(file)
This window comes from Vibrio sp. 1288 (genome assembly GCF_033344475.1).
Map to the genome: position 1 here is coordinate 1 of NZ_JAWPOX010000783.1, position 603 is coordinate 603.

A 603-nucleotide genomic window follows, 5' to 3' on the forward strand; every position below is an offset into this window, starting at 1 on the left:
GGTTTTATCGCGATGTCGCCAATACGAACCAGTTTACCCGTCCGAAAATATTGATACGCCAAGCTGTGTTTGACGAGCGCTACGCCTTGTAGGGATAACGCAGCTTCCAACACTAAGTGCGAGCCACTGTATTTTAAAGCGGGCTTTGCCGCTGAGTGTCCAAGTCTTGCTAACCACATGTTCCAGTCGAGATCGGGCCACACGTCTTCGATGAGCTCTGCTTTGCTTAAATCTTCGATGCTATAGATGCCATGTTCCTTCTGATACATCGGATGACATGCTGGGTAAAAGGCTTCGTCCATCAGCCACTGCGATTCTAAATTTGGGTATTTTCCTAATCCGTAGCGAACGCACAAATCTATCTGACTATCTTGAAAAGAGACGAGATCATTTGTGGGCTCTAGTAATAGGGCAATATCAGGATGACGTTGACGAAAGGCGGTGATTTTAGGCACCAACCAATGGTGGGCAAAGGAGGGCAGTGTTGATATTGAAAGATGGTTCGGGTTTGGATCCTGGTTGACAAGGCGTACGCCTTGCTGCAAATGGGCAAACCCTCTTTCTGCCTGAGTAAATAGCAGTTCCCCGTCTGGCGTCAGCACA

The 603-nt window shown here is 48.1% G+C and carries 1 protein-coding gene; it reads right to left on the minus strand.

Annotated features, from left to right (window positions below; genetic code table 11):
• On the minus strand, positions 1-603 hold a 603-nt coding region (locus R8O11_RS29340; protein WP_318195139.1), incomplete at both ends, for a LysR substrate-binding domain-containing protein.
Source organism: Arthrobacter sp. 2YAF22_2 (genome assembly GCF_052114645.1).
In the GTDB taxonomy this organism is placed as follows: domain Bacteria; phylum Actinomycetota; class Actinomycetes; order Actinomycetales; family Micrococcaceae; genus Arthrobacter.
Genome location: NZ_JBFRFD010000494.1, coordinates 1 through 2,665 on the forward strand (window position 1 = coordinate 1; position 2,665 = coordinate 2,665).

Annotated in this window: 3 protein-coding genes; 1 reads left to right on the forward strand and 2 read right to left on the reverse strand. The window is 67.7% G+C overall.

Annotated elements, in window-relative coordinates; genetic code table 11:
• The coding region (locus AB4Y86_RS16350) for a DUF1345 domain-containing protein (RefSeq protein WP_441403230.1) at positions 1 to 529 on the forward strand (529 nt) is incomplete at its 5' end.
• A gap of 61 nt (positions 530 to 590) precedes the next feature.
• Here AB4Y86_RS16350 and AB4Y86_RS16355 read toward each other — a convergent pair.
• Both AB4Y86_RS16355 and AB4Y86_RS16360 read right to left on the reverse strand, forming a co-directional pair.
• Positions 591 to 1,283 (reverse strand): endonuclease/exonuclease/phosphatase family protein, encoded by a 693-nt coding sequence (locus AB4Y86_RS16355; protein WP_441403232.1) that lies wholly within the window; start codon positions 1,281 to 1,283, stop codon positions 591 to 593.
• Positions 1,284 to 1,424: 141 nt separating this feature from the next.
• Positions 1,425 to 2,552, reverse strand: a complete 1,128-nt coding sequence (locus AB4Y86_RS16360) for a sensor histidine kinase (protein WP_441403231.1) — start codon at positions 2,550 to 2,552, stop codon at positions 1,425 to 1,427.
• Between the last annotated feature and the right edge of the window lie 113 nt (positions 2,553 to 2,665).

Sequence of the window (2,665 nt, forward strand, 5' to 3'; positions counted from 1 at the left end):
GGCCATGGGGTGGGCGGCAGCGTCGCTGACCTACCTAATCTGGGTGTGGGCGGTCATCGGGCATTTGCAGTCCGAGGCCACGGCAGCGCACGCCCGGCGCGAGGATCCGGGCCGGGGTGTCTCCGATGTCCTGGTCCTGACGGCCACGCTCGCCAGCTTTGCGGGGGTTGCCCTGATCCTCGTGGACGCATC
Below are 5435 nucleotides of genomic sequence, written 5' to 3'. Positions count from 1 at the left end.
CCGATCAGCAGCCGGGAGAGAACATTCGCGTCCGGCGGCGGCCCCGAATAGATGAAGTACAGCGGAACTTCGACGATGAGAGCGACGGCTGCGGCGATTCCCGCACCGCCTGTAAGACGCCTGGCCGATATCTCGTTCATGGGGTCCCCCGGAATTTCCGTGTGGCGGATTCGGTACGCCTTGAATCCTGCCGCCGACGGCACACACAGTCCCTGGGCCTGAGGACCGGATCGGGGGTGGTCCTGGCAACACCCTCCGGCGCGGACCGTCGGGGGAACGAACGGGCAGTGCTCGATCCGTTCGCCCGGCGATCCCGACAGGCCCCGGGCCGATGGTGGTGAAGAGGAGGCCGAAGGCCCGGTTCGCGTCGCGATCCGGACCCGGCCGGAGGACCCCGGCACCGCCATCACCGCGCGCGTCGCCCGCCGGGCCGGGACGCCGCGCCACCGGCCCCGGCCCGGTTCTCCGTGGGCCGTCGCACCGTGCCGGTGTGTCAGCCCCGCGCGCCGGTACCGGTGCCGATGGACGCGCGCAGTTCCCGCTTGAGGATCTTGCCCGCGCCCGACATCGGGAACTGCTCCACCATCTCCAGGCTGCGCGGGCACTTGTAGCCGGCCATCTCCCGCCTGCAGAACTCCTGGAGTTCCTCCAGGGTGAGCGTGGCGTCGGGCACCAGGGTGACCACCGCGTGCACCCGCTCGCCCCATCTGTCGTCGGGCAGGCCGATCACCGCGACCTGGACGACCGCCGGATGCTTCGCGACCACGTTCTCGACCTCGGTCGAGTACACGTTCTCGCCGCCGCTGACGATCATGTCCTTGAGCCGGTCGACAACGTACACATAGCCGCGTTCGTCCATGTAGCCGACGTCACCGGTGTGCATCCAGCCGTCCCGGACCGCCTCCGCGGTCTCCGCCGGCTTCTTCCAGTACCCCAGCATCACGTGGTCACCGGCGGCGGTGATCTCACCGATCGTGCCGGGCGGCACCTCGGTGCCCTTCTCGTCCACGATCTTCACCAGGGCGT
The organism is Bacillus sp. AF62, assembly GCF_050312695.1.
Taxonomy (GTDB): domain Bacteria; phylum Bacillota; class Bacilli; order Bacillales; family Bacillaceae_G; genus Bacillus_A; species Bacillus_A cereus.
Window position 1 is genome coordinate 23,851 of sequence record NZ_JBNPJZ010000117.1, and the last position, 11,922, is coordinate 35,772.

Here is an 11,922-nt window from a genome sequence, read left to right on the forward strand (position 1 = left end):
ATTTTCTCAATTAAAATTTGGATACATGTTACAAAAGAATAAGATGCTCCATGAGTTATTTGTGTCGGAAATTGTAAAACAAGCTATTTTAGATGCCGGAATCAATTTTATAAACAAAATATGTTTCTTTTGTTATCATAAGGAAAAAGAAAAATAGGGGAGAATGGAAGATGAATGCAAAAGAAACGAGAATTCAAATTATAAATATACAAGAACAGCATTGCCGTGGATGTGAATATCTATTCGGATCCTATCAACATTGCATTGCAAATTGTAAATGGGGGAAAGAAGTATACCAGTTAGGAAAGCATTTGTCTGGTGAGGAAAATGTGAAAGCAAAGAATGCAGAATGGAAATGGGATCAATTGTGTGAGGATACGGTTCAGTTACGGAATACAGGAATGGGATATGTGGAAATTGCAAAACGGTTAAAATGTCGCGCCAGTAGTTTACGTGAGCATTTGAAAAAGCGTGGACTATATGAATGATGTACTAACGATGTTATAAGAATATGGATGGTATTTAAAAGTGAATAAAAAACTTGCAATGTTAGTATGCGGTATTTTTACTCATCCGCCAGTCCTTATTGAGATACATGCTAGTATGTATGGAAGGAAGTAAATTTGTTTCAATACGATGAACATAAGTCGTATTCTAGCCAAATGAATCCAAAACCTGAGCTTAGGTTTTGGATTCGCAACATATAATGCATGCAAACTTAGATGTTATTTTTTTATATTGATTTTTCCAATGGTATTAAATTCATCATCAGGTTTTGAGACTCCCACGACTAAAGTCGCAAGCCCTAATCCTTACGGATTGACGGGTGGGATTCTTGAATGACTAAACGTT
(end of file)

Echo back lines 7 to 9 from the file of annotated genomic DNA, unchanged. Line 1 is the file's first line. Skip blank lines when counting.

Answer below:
• On the minus strand, positions 1-603 hold a 603-nt coding region (locus R8O11_RS29340; protein WP_318195139.1), incomplete at both ends, for a LysR substrate-binding domain-containing protein.
Source organism: Arthrobacter sp. 2YAF22_2 (genome assembly GCF_052114645.1).
In the GTDB taxonomy this organism is placed as follows: domain Bacteria; phylum Actinomycetota; class Actinomycetes; order Actinomycetales; family Micrococcaceae; genus Arthrobacter.